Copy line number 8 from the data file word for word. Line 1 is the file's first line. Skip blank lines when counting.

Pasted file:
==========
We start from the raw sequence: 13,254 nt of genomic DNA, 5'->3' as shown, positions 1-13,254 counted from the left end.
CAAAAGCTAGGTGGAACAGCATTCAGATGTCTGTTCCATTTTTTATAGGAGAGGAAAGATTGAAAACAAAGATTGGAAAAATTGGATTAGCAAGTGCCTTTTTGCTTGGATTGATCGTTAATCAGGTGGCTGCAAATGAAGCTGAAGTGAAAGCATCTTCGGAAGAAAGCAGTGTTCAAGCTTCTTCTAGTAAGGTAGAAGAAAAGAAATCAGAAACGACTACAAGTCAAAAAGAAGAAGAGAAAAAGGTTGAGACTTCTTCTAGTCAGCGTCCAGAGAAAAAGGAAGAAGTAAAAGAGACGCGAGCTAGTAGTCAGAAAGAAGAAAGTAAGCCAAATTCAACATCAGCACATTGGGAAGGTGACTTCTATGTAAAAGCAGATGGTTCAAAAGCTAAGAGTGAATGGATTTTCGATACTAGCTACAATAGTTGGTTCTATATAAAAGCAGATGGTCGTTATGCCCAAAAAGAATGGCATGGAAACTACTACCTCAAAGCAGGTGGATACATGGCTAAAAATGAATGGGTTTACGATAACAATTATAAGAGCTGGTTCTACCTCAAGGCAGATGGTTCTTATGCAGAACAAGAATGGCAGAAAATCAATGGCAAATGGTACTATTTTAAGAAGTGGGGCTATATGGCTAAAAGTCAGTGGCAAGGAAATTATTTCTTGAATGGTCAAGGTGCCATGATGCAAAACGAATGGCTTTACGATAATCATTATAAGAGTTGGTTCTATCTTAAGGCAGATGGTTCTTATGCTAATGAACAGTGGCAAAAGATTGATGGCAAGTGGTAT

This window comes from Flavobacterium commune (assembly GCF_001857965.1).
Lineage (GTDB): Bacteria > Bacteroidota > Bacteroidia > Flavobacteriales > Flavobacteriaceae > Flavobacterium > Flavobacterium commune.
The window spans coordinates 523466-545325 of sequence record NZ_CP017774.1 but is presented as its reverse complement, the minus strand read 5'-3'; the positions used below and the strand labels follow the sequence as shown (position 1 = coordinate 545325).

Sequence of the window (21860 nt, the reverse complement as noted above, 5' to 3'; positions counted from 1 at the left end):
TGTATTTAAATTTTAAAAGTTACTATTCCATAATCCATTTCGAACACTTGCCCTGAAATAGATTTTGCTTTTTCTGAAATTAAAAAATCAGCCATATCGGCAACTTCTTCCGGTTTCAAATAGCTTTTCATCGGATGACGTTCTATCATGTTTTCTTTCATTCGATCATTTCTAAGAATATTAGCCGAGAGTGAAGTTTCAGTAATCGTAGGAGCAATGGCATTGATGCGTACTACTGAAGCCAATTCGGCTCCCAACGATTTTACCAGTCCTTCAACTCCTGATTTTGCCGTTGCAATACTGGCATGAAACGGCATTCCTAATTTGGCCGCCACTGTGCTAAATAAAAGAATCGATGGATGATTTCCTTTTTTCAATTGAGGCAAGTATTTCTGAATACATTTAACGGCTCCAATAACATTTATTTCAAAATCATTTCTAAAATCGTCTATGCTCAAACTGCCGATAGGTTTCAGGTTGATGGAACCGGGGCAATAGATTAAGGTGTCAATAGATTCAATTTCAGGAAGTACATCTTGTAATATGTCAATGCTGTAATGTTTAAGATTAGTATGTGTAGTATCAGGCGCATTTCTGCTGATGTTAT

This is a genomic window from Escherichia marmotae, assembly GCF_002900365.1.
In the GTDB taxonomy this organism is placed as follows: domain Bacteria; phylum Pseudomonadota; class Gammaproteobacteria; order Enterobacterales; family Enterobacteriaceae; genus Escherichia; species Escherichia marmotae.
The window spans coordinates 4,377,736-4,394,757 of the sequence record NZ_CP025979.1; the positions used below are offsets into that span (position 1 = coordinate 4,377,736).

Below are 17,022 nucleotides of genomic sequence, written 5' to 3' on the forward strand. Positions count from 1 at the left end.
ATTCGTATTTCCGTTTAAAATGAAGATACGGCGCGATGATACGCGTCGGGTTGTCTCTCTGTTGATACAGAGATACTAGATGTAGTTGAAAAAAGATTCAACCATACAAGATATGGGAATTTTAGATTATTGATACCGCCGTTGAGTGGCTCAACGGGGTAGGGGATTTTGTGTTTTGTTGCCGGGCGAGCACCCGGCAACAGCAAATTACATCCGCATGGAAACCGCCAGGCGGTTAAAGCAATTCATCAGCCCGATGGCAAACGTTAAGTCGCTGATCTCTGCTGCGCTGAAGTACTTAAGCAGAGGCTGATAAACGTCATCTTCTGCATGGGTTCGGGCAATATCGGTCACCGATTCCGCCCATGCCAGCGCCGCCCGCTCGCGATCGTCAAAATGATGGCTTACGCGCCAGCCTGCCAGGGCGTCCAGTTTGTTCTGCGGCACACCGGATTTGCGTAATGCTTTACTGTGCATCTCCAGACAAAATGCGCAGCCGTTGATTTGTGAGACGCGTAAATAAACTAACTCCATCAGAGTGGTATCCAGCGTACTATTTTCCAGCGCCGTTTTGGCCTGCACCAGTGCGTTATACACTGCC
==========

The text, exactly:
This is a genomic window from Escherichia marmotae, assembly GCF_002900365.1.